May 24, 2007

Bush's Iraq victory rings hollow

Democrats back down from an Iraq war confrontation, but many say it is only a temporary victory for Bush and that the failure in Iraq will bring the Democrats to the White House in 2008.

By Dominic Moran in Tel Aviv for ISN Security Watch (24/05/07)

Democrats stepped back from a growing confrontation with the White House over the conduct and funding of the Iraq war this week, ending a potentially politically damaging stalemate.

The back-down was interpreted by Republicans as a significant political victory for President George W Bush who won Democratic support for a redrafted US$100 billion supplemental appropriations bill, which provides funding for US forces in Iraq and Afghanistan through to September.

The negotiated compromise comes after Bush vetoed an earlier House bill over stipulations therein setting a timetable for future US troop withdrawals from Iraq, which the president adamantly opposes.

"I think it is a small temporary victory [for Bush], but it is not an unsurprising one given that they [Democrats] didn't have the votes to overturn the veto," Council on Foreign Relations analyst Peter Beinart told ISN Security Watch.

MIT Center for International Studies Executive-Director Dr John Tirman agreed, "I don't think it is a clear cut victory. I think that the Democrats realized that somebody had to compromise; and there were compromises actually on both sides."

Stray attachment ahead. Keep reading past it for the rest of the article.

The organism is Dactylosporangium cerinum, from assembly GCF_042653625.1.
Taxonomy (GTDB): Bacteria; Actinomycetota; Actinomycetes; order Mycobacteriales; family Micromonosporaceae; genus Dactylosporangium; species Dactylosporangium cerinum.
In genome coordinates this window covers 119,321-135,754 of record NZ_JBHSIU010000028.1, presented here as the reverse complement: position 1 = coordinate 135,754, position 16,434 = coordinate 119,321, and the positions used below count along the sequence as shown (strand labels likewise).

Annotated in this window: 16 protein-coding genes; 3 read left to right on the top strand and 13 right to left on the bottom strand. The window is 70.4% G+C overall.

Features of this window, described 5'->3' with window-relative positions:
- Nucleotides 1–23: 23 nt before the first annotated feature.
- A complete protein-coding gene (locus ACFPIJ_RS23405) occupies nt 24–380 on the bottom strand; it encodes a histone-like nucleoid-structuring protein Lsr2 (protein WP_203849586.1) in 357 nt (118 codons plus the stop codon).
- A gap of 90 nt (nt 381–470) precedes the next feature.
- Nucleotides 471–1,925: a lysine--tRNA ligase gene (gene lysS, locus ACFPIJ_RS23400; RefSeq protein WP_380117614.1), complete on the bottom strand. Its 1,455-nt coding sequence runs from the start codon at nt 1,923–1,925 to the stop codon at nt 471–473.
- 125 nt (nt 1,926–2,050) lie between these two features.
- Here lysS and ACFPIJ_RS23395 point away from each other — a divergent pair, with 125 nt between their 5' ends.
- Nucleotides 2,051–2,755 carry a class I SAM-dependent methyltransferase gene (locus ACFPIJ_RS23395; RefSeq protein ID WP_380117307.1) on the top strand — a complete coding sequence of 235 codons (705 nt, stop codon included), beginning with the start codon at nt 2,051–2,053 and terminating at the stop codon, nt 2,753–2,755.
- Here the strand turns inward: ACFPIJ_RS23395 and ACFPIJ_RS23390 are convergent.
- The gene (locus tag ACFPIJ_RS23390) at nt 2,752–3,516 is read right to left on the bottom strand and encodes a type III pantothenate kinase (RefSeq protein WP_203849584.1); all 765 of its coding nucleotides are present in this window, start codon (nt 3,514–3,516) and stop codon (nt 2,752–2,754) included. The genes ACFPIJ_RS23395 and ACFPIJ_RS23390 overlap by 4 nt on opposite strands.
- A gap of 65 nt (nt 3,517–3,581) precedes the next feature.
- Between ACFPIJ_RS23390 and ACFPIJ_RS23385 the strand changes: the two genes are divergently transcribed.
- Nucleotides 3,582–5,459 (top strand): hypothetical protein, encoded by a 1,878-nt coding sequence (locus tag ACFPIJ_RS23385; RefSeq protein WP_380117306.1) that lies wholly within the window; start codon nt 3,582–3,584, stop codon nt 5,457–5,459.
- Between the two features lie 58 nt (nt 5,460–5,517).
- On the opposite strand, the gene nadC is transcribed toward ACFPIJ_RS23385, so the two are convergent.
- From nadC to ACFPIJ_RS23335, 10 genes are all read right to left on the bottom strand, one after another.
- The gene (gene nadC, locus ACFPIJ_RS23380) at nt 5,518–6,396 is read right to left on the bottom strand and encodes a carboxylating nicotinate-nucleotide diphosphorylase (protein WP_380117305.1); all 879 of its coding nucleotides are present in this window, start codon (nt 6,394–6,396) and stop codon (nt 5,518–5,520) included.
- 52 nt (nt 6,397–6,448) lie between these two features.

"There are benchmarks, reporting requirements and some other elements of the bill that Bush did not originally want," he explained.

Democrats knew the initial bill would not escape a presidential veto but saw it as a significant move in establishing key points of differentiation between the two parties ahead of the November 2008 presidential poll.

Asked why the Democrats chose to make a stand on war funding now, Beinart replied, "The polling has moved in the country to such an extent that it is not as dangerous as it once was. The public is very dissatisfied with the war policy and with the surge."

He added that the growing importance of web activism meant that Democratic lawmakers were now under considerably more pressure to appease highly mobilized party activists.

While Iraq will not be the sole focus, the 2008 presidential race is increasingly shaping up as a referendum on Republican handling of the conflict.

Horse trading
In a political trade-off, Bush appears willing to sign off on elements of the new funding bill, stipulating benchmarks that Iraqi Prime Minister Nouri al-Maliki's government must achieve in order to avoid cuts in reconstruction funding.